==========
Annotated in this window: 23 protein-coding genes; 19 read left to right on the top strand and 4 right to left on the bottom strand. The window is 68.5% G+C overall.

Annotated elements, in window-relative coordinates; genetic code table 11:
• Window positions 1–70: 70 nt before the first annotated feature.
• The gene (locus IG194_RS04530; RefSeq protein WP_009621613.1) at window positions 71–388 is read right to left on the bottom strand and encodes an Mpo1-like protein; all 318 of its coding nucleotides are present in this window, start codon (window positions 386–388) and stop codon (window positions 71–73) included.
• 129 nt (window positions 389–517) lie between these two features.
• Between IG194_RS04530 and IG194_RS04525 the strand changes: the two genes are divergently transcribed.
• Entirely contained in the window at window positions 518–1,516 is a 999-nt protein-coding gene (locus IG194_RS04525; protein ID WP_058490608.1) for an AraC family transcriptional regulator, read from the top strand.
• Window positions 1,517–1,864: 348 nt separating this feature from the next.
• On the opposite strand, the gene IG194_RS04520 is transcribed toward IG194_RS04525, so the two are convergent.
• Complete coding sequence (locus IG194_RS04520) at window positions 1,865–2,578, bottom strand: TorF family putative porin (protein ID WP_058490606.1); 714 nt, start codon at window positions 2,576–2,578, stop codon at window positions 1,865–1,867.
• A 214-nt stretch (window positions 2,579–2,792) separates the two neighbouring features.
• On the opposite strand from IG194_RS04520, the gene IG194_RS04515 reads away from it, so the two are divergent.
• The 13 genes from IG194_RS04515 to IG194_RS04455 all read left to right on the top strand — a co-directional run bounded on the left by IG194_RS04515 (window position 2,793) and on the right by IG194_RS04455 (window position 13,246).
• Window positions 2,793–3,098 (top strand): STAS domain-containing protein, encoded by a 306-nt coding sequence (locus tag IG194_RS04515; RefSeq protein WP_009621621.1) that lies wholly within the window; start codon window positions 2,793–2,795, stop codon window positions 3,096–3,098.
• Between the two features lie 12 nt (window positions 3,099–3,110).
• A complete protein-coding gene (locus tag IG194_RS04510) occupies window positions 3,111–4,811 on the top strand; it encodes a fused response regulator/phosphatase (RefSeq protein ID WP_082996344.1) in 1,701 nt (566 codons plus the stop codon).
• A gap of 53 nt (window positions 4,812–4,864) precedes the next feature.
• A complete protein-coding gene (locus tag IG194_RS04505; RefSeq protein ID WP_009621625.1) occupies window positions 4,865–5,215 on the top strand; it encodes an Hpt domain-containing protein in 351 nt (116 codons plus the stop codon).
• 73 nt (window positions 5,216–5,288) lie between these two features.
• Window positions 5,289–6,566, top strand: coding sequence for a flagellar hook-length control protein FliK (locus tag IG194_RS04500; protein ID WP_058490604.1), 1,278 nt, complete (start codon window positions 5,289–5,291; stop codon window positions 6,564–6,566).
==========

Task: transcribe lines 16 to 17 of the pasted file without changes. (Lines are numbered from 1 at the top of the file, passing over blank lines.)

• A complete protein-coding gene (locus tag IG194_RS04510) occupies window positions 3,111–4,811 on the top strand; it encodes a fused response regulator/phosphatase (RefSeq protein ID WP_082996344.1) in 1,701 nt (566 codons plus the stop codon).
• A gap of 53 nt (window positions 4,812–4,864) precedes the next feature.